• Error Detection and Correction
      • Summary
    • The Internet
      • An Internet Overview
      • Domain Names and Addresses
      • Routing
      • TCP/IP protocols
      • Higher-Level Protocols
      • Copyright on the Internet
      • The Internet of Things
      • Summary
    • 10. The World Wide Web
      • How the Web works
      • HTML
      • Cookies
      • Active Content in Web Pages
      • Active Content Elsewhere
      • Viruses, Worms and Trojan Horses
      • Web Security
      • Defending Yourself
      • Summary
    • 11. Data and Information
      • Search
      • Tracking
      • Social Networks
      • Data Mining and Aggregation
      • Cloud Computing
      • Summary
    • 12. Privacy and Security
      • Cryptography
      • Anonymity
      • Summary
    • 13. Wrapping up

I must say, I also very much enjoyed learning of my overall ideological alignment with Brian Kernighan. I am very opinionated, but I believe he didn't make me do a even mild scoffing — and he goes to many issues I have strong feelings about (free software, anonymity, the way the world works...)
So, maybe I enjoyed this book so much because I enjoy teaching, and it conveys great ways to teach the topics I'm most passionate about. But, anyway, I have felt for several days the urge to share this book with the group of people that come across my blog ☺

Kees Cook: security things in Linux v4.17

15 June, 2018 - 06:23

Previously: v4.16.

Linux kernel v4.17 was released last week, and here are some of the security things I think are interesting:

Jailhouse hypervisor

Jan Kiszka landed Jailhouse hypervisor support, which uses static partitioning (i.e. no resource over-committing), where the root “cell” spawns new jails by shrinking its own CPU/memory/etc resources and hands them over to the new jail. There’s a nice write-up of the hypervisor on LWN from 2014.

Sparc ADI

Khalid Aziz landed the userspace support for Sparc Application Data Integrity (ADI or SSM: Silicon Secured Memory), which is the hardware memory coloring (tagging) feature in Sparc M7. I’d love to see this extended into the kernel itself, as it would kill linear overflows between allocations, since the base pointer being used is tagged to belong to only a certain allocation (sized to a multiple of cache lines). Any attempt to increment beyond, into memory with a different tag, raises an exception. Enrico Perla has some great write-ups on using ADI in allocators and a comparison of ADI to Intel’s MPX.

new kernel stacks cleared on fork

It was possible that old memory contents would live in a new process’s kernel stack. While normally not visible, “uninitialized” memory read flaws or read overflows could expose these contents (especially stuff “deeper” in the stack that may never get overwritten for the life of the process). To avoid this, I made sure that new stacks were always zeroed. Oddly, this “priming” of the cache appeared to actually improve performance, though it was mostly in the noise.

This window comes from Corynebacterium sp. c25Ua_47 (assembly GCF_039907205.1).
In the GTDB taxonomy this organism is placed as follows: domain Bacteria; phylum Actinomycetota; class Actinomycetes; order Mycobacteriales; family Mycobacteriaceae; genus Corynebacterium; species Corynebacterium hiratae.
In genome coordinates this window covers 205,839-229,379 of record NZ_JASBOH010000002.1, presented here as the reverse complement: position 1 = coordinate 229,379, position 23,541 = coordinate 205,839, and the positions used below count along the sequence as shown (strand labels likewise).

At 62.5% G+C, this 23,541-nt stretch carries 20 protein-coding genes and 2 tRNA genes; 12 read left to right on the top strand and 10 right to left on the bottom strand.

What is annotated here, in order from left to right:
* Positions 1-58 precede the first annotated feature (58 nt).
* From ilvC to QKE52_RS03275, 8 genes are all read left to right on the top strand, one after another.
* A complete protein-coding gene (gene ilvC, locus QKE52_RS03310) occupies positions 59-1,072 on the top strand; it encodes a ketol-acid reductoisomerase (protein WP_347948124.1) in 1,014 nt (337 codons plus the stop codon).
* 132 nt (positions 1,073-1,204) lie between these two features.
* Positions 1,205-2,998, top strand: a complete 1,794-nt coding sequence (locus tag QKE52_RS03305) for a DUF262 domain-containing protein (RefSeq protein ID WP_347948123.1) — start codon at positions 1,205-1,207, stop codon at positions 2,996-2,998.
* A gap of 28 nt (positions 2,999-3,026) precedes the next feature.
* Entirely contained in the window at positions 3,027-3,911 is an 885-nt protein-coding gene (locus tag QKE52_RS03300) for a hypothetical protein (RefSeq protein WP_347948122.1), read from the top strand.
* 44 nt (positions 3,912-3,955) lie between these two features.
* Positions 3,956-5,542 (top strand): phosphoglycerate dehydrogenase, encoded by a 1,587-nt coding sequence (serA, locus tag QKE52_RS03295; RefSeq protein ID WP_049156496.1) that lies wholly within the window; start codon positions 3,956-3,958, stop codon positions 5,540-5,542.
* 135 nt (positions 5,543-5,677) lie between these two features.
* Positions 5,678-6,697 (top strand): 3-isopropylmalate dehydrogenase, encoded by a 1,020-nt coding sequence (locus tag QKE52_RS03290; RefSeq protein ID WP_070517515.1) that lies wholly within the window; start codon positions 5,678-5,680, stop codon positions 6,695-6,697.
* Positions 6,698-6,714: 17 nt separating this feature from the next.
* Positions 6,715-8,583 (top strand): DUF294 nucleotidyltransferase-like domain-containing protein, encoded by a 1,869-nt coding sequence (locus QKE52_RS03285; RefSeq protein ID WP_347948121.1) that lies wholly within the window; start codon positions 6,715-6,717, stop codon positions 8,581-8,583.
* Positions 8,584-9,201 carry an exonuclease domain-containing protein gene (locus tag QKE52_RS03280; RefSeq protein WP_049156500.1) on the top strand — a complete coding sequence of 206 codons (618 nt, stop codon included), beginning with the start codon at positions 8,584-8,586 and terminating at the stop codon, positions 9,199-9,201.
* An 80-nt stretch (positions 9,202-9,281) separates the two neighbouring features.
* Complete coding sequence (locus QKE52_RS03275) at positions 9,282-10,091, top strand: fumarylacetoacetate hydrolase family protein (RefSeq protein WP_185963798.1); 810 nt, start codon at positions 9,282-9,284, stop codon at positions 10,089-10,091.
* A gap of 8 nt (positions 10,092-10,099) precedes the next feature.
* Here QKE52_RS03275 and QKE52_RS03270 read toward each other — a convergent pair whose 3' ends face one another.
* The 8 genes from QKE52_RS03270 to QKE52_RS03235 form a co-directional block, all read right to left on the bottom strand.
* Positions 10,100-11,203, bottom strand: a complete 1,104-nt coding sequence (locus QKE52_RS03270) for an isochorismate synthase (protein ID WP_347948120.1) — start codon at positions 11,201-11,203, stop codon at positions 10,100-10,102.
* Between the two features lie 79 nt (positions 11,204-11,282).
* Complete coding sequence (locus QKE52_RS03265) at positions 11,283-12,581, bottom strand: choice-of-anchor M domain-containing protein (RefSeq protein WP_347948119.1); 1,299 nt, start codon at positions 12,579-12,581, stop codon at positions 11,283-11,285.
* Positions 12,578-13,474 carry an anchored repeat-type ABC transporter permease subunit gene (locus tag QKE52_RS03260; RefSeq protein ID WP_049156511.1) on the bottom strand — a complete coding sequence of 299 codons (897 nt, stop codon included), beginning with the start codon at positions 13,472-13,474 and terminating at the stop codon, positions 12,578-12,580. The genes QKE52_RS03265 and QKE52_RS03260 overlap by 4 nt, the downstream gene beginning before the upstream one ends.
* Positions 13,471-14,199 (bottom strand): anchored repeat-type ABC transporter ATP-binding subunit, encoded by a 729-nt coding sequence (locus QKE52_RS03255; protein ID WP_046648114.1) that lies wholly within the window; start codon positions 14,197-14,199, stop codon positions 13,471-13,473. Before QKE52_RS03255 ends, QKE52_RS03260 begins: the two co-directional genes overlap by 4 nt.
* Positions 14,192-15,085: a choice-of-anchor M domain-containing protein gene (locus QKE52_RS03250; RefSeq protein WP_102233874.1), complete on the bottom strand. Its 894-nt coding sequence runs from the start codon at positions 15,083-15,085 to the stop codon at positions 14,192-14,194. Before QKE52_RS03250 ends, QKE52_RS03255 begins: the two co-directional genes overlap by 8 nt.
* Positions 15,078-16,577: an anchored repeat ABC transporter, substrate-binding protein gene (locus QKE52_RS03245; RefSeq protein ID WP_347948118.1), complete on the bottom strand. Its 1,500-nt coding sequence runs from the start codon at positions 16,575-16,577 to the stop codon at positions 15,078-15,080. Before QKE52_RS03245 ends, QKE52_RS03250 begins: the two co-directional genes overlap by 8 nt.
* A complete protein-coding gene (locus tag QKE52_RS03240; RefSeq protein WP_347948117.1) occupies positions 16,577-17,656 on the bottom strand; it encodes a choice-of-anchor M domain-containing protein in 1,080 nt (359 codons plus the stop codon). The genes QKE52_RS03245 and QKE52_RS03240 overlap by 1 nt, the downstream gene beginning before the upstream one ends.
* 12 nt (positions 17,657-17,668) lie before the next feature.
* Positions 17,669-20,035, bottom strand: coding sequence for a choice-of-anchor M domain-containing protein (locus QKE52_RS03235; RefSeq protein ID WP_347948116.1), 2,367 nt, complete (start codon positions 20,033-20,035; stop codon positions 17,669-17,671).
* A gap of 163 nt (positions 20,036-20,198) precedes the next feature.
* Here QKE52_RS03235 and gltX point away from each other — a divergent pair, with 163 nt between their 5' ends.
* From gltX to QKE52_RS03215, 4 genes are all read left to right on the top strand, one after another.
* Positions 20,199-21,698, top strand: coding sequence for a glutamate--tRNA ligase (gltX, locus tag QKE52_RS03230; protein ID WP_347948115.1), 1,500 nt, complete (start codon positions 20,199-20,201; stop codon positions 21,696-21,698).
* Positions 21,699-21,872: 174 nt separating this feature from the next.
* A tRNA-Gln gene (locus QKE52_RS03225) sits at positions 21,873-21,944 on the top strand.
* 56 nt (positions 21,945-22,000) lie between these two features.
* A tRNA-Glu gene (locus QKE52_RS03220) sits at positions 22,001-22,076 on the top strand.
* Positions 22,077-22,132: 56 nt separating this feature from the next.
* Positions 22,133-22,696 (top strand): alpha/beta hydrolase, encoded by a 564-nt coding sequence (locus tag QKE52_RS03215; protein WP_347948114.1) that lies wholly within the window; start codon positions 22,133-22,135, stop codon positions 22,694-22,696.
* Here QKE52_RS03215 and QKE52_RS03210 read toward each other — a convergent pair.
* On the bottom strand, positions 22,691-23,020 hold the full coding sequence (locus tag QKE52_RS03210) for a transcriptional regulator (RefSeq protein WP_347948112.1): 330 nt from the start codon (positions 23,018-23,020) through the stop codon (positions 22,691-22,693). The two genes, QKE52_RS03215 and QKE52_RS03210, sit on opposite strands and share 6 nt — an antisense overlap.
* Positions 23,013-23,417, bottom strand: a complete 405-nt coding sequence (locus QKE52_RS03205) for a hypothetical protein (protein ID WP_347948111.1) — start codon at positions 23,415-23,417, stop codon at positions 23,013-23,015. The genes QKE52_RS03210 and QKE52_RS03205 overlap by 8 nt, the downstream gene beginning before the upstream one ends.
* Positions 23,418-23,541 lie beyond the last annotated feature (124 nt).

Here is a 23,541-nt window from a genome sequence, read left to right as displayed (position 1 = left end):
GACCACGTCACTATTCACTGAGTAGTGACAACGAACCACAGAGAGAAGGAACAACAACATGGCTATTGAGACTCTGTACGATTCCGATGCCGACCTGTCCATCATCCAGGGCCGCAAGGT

As part of further defense in depth against attacks like Stack Clash, Michal Hocko created MAP_FIXED_NOREPLACE. The regular MAP_FIXED has a subtle behavior not normally noticed (but used by some, so it couldn’t just be fixed): it will replace any overlapping portion of a pre-existing mapping. This means the kernel would silently overlap the stack into mmap or text regions, since MAP_FIXED was being used to build a new process’s memory layout. Instead, MAP_FIXED_NOREPLACE has all the features of MAP_FIXED without the replacement behavior: it will fail if a pre-existing mapping overlaps with the newly requested one. The ELF loader has been switched to use MAP_FIXED_NOREPLACE, and it’s available to userspace too, for similar use-cases.

pin stack limit during exec

I used a big hammer and pinned the RLIMIT_STACK values during exec. There were multiple methods to change the limit (through at least setrlimit() and prlimit()), and there were multiple places the limit got used to make decisions, so it seemed best to just pin the values for the life of the exec so no games could get played with them. Too much assumed the value wasn’t changing, so better to make that assumption actually true. Hopefully this is the last of the fixes for these bad interactions between stack limits and memory layouts during exec (which have all been defensive measures against flaws like Stack Clash).

Variable Length Array removals start

Following some discussion over Alexander Popov’s ongoing port of the stackleak GCC plugin, Linus declared that Variable Length Arrays (VLAs) should be eliminated from the kernel entirely. This is great because it kills several stack exhaustion attacks, including weird stuff like stepping over guard pages with giant stack allocations. However, with several hundred uses in the kernel, this wasn’t going to be an easy job. Thankfully, a whole bunch of people stepped up to help out: Gustavo A. R. Silva, Himanshu Jha, Joern Engel, Kyle Spiers, Laura Abbott, Lorenzo Bianconi, Nikolay Borisov, Salvatore Mesoraca, Stephen Kitt, Takashi Iwai, Tobin C. Harding, and Tycho Andersen. With Linus Torvalds and Martin Uecker, I also helped rewrite the max() macro to eliminate false positives seen by the -Wvla compiler option. Overall, about 1/3rd of the VLA instances were solved for v4.17, with many more coming for v4.18. I’m hoping we’ll have entirely eliminated VLAs by the time v4.19 ships.

That’s in for now! Please let me know if you think I missed anything. Stay tuned for v4.18; the merge window is open. :)

© 2018, Kees Cook. This work is licensed under a Creative Commons Attribution-ShareAlike 3.0 License.

Athos Ribeiro: Some notes on the OBS Documentation

14 June, 2018 - 11:06

This is my fourth post of my Google Summer of Code 2018 series. Links for the previous posts can be found below:

Open Build Service Manuals